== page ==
The first place I’d recommend for friends is to visit Wired’s How-to: “Read E-Books on Your iPhone.” It covers all of the basic information you’ll want to know: ebook apps ; where to find ebooks; DRM, and ebook formats on the iPhone.
Speaking terms of ebook apps, I rather likeÂ StanzaÂ (visit the Stanza website for the most updated info on the app):
“Far and away the nicest e-book reader for the iPhone, Stanza also happens to be free. Once you install Stanza and download some books (Stanza offers a large library of downloadable books, see below for more sources) reading is just a matter of flicking your fingers down the page.
Stanza also offers the ability to import your own e-books into using a free computer-based app fromÂ LexCycleÂ (available for both Windows and Mac). It’s currently a beta, but worked well in our testing. E-books you create are then available for download on your iPhone (or iPod Touch) and computer. Stanza natively reads the ePub e-book format; all other formats are converted to ePub via this application. …Â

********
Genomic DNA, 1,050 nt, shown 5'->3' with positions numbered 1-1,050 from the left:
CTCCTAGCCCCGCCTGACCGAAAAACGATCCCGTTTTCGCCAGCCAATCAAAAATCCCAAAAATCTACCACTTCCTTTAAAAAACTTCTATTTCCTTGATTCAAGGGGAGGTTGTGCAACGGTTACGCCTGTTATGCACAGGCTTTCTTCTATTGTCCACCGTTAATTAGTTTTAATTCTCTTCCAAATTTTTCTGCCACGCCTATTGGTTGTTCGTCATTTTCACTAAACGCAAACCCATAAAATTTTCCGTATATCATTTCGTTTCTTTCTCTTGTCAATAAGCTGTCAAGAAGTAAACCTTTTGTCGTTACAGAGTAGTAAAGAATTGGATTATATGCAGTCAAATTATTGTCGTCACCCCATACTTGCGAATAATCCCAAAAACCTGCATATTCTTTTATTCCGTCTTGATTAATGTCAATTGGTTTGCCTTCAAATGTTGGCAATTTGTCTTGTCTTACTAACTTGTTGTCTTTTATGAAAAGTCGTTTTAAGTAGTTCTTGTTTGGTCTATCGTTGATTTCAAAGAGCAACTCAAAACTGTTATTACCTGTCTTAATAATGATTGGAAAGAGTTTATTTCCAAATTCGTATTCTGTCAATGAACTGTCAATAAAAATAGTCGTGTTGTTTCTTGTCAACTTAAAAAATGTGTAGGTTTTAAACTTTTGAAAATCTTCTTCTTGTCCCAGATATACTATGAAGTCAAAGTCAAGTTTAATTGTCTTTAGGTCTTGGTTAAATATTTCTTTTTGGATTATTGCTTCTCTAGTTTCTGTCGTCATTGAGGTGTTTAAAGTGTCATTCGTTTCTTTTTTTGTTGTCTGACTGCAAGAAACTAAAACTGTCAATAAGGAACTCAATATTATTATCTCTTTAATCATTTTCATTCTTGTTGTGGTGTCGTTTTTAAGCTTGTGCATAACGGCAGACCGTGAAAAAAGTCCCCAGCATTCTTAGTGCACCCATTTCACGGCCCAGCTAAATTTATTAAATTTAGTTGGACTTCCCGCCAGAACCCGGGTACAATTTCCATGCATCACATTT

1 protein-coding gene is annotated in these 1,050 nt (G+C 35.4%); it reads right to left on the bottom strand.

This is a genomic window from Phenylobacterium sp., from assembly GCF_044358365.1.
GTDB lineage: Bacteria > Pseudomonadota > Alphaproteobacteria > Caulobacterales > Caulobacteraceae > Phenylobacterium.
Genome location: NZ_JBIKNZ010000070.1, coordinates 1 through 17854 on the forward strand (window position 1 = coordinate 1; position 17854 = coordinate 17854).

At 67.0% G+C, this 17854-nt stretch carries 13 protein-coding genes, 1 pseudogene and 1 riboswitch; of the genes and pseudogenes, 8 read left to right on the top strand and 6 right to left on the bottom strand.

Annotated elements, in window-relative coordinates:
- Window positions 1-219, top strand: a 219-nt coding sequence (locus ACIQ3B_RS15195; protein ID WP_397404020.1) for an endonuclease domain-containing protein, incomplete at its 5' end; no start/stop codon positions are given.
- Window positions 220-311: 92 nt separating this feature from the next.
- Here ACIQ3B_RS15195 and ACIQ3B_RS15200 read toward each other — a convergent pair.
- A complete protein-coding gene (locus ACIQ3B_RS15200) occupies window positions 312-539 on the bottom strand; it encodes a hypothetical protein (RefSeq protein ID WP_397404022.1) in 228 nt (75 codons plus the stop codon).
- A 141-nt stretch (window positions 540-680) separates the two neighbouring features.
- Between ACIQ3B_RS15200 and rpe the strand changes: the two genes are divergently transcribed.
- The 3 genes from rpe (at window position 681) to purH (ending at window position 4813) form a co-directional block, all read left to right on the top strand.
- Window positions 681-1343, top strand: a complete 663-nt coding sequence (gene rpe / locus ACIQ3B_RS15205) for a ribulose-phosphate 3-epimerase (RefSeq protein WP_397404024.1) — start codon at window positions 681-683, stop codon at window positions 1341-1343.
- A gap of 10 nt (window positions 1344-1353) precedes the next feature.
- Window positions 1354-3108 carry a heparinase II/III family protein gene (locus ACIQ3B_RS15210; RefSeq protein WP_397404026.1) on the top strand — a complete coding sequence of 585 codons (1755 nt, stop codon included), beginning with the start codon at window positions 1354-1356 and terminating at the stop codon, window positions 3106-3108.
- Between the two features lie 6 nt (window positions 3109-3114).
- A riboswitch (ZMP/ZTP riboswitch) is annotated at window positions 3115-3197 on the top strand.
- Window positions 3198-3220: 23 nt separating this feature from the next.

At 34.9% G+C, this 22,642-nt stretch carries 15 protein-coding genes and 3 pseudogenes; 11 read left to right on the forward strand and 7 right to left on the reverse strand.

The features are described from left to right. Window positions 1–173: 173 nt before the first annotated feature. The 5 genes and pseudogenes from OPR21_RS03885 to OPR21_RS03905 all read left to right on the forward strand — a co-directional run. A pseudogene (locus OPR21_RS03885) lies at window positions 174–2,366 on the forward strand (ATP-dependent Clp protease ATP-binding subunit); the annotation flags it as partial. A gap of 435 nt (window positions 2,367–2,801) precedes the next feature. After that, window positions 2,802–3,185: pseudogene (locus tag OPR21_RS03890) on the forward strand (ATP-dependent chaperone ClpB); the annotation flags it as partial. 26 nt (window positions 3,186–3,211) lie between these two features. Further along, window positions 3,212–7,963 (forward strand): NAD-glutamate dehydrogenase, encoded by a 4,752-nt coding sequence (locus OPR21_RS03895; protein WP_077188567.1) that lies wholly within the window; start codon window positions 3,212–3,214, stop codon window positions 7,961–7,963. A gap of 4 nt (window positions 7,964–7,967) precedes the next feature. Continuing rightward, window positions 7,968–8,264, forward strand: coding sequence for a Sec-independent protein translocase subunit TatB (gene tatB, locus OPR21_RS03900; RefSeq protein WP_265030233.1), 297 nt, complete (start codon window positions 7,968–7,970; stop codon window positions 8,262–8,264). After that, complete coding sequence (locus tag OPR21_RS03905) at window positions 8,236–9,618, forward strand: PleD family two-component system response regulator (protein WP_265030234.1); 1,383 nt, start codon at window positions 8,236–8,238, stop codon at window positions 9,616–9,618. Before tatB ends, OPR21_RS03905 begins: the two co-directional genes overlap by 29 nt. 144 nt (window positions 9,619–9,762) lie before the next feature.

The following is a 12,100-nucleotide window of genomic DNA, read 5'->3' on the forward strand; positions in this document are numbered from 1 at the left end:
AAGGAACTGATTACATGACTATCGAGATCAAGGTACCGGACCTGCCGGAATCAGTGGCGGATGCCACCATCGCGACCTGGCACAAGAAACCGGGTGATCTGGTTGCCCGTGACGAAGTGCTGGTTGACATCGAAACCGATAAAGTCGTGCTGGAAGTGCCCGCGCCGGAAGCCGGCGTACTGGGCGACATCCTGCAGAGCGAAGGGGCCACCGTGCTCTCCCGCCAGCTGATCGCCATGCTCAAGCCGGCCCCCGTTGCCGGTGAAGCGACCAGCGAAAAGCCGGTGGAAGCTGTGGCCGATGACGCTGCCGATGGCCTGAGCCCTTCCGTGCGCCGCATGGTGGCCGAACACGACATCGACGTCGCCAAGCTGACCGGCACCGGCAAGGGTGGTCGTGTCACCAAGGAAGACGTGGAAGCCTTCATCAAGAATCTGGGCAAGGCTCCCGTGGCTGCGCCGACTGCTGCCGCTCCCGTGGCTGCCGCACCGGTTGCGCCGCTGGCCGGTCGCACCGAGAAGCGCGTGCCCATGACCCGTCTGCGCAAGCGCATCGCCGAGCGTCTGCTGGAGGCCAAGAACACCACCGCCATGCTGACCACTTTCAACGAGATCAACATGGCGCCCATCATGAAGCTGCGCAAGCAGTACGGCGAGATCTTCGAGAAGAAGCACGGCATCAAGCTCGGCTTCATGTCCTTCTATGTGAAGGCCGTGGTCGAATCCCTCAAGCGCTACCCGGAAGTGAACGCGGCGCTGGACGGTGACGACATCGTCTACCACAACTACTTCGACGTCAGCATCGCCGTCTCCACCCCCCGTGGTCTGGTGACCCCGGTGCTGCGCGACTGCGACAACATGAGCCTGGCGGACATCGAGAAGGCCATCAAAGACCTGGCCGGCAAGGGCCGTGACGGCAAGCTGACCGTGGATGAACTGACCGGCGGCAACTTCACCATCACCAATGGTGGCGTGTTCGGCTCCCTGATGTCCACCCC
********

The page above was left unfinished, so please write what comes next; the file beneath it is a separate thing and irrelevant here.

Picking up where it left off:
Stanza has an on-line catalog integrated into the reader that offers access to public domain e-books from Feedbooks, Munseys.com, and BookGlutton; downloads of RSS feeds of various newspapers and magazines; and some books or book samples from publishers such as Pan Macmillan or Random House.”
PDFs and iPhone reading are not always a congenial fit. But there are some solutions that can do a halfway decent job. Check out Ricky Opaterny’s experience with GoodReader and the iPhone: “How to read large PDFs — books, articles, etc. — on your iPhone.”
Whichever ebook app(s) you use, the convenience of being able to fit the text to suit your reading needs on something you carry around in your pocket every day is rather an extraordinary luxury to have. Here’s a great perspective on how reading on the iPhone was a vastly improved experience for one dyslexic reader, The Guardian: “My iPhone has revolutionised my reading” —
“So why I had found it easier to read from my iPhone? First, an ordinary page of text is split into about four pages. The spacing seems generous and because of this I don’t get lost on the page. Second, the handset’s brightness makes it easier to take in words. “Many dyslexics have problems with ‘crowding’, where they’re distracted by the words surrounding the word they’re trying to read,” says John Stein, Professor of Neuroscience at Oxford University and chair of the Dyslexia Research Trust. “When reading text on a small phone, you’re reducing the crowding effect.”